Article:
chiwenga donation.jpgCases of rare diseases that require large sums of money for surgeries are on the increase yet the country still has not devised a policy to cater for the affected.


When the Maphosa family was blessed with a baby girl on the 8th of June this year, little did they know that the little mole on the back of the baby’s head would grow into a large tumor, which has left many doctors clueless.


The little girl called Vimbainashe, who is just above 5 months old, has been in and out of hospital, and countless tests have been conducted including scans but still, the doctors have not been able to diagnose the problem and treat it.  


After authorities at Parirenyatwa Hospital, where the baby girl was being treated since birth, have said they do not have the necessary equipment to operate her, Vimbainashe’s parents, Ernest Maphosa and Lydia Damba said US$5 000 is now required for their child to undergo surgery at a private hospital in Harare.


“The child was being treated at Parirenyatwa since she was born, but nothing has changed since then and the situation is getting worse by each day,” said Damba.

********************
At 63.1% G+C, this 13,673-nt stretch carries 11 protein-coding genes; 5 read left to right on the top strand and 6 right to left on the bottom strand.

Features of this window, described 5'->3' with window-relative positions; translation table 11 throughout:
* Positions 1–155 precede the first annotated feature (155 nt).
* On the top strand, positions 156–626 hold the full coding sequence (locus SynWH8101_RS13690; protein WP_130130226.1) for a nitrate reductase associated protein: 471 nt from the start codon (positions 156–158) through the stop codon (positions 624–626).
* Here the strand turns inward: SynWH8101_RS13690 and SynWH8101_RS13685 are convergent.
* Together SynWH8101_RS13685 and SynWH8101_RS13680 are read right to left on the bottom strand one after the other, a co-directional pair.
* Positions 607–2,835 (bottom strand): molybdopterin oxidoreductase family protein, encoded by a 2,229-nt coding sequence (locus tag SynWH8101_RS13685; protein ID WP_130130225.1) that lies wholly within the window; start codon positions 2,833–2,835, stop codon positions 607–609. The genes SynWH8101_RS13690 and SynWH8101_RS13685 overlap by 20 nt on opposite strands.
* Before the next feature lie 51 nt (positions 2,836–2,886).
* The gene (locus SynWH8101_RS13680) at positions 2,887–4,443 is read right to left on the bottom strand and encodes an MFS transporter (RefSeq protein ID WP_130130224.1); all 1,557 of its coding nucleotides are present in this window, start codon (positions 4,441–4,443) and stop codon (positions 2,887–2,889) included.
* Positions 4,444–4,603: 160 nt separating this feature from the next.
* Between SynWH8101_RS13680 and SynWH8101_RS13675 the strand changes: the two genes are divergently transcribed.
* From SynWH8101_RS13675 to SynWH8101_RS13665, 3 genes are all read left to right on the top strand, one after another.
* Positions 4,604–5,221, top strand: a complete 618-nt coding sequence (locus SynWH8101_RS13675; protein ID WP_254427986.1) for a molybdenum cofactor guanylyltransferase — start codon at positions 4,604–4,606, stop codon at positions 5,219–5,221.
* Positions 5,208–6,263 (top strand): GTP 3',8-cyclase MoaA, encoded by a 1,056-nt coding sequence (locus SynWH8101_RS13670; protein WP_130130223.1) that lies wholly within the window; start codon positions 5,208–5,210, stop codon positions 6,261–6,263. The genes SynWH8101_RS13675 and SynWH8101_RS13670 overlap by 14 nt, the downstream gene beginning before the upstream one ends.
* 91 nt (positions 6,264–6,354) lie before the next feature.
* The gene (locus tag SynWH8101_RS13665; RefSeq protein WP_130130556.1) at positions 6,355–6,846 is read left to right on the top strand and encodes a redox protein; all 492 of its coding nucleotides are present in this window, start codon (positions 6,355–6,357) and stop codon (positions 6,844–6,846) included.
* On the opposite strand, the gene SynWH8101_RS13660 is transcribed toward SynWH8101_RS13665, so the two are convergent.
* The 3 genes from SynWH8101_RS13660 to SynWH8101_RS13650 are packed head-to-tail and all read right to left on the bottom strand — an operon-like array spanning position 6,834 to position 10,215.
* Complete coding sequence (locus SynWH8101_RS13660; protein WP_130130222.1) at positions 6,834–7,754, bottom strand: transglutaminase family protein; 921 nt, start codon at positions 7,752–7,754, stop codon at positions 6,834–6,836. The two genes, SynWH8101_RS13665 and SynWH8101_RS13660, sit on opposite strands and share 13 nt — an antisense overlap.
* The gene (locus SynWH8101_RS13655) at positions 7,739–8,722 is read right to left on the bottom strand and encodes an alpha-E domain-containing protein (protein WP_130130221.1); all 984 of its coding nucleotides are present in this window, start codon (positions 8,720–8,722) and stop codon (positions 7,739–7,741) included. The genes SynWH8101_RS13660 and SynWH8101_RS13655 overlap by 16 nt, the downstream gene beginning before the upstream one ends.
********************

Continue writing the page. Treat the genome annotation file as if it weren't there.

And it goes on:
After seeing the picture of little Vimbainashe in a local daily newspaper, indigenous businesswoman, Cde Jocelyn Chiwenga who is wife to Zimbabwe Defence Forces Commander, Cde Constantine Chiwenga decided to pay the US$5 000 required for the surgery.


vimbainashe.jpgHanding over the money to Vimbainashe’s parents, Mrs Chiwenga said there is need to review health policies so that rare diseases are given due attention and treatment at public health institutions. 
“This US$5000 is for Vimbainashe’s surgery but since more money will be needed, I appeal to the people of Zimbabwe to put their heads together and assist the child,” said Mrs Chiwenga.


Cancerous growths have affected many infants and young people in Zimbabwe with some of them only able to access treatment from outside the country.


The plight of the Maphosa family was brought to the media’s attention by a local non-governmental organisation networking and support for HIV and AIDS.